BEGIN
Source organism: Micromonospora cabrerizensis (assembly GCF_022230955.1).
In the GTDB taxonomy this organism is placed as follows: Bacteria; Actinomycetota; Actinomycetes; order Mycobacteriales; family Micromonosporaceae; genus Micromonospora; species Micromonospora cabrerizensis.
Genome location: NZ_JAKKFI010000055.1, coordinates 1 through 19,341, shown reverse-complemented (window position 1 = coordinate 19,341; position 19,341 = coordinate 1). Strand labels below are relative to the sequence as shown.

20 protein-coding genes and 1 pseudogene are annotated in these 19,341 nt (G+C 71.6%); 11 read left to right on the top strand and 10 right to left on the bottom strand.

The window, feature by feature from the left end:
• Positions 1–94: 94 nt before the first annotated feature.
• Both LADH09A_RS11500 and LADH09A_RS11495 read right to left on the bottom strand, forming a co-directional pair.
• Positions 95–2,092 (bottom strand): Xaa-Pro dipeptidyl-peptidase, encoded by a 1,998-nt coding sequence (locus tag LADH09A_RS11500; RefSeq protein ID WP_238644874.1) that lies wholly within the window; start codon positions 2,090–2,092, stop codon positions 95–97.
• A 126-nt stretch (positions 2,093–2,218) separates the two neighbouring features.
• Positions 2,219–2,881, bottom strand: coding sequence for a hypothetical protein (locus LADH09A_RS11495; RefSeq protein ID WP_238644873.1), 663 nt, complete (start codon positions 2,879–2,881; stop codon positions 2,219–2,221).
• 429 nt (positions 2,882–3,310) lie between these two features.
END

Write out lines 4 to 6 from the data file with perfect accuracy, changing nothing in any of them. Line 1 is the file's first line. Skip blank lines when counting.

20 protein-coding genes and 1 pseudogene are annotated in these 19,341 nt (G+C 71.6%); 11 read left to right on the top strand and 10 right to left on the bottom strand.

The window, feature by feature from the left end:
• Positions 1–94: 94 nt before the first annotated feature.